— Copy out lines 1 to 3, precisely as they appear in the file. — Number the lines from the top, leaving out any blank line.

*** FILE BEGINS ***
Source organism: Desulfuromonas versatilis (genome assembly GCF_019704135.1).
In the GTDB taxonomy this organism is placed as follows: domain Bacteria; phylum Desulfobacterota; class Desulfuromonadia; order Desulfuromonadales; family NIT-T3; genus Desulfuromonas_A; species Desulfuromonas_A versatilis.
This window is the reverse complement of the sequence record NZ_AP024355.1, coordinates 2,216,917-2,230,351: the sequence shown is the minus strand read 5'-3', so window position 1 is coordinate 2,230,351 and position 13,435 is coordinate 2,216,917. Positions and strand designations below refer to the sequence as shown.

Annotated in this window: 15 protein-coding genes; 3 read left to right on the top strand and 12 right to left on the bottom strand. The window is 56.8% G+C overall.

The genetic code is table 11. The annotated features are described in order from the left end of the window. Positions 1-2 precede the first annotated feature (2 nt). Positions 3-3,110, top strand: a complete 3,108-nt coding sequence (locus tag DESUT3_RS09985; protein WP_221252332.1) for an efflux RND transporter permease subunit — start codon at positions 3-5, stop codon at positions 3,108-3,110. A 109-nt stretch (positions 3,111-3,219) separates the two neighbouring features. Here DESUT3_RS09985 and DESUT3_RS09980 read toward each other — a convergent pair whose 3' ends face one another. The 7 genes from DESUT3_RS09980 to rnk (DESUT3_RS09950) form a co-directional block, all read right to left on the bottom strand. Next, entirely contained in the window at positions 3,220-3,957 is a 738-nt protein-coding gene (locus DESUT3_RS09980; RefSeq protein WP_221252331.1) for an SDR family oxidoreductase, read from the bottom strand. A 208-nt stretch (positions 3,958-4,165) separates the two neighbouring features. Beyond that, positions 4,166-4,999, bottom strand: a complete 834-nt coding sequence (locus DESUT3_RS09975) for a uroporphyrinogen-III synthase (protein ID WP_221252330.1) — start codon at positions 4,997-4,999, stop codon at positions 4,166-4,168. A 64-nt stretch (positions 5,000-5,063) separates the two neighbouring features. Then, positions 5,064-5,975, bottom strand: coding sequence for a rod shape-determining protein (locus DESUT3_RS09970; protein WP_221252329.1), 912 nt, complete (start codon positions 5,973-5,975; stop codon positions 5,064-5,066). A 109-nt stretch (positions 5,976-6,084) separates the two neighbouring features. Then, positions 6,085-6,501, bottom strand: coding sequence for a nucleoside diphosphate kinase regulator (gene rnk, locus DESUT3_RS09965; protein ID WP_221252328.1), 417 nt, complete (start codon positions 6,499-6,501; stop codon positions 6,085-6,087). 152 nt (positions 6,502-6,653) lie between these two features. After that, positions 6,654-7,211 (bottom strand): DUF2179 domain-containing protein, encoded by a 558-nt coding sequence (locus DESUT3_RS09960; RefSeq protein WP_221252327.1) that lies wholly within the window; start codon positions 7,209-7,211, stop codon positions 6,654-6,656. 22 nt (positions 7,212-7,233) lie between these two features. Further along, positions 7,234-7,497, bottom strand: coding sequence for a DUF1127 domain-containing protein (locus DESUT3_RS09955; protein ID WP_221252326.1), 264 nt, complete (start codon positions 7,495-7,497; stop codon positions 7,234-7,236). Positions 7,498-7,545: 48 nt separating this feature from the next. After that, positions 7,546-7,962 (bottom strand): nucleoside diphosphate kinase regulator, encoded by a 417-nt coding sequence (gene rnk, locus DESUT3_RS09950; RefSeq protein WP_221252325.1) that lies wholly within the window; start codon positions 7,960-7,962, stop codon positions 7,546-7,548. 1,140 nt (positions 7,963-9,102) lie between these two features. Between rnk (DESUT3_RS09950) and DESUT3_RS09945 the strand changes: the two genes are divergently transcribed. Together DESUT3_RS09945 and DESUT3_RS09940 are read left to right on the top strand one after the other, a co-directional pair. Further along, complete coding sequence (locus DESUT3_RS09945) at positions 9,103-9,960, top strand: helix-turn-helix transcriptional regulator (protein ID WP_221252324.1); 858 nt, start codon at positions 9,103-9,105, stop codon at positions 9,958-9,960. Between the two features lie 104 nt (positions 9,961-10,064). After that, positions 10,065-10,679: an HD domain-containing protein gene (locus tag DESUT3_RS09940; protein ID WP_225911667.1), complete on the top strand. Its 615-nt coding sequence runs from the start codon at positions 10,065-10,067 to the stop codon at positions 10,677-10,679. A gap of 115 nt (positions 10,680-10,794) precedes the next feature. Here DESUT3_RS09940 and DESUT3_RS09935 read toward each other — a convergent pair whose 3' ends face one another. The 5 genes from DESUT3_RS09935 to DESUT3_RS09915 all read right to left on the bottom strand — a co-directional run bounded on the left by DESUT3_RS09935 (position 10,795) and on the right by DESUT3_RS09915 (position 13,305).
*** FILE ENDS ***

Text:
Source organism: Desulfuromonas versatilis (genome assembly GCF_019704135.1).
In the GTDB taxonomy this organism is placed as follows: domain Bacteria; phylum Desulfobacterota; class Desulfuromonadia; order Desulfuromonadales; family NIT-T3; genus Desulfuromonas_A; species Desulfuromonas_A versatilis.
This window is the reverse complement of the sequence record NZ_AP024355.1, coordinates 2,216,917-2,230,351: the sequence shown is the minus strand read 5'-3', so window position 1 is coordinate 2,230,351 and position 13,435 is coordinate 2,216,917. Positions and strand designations below refer to the sequence as shown.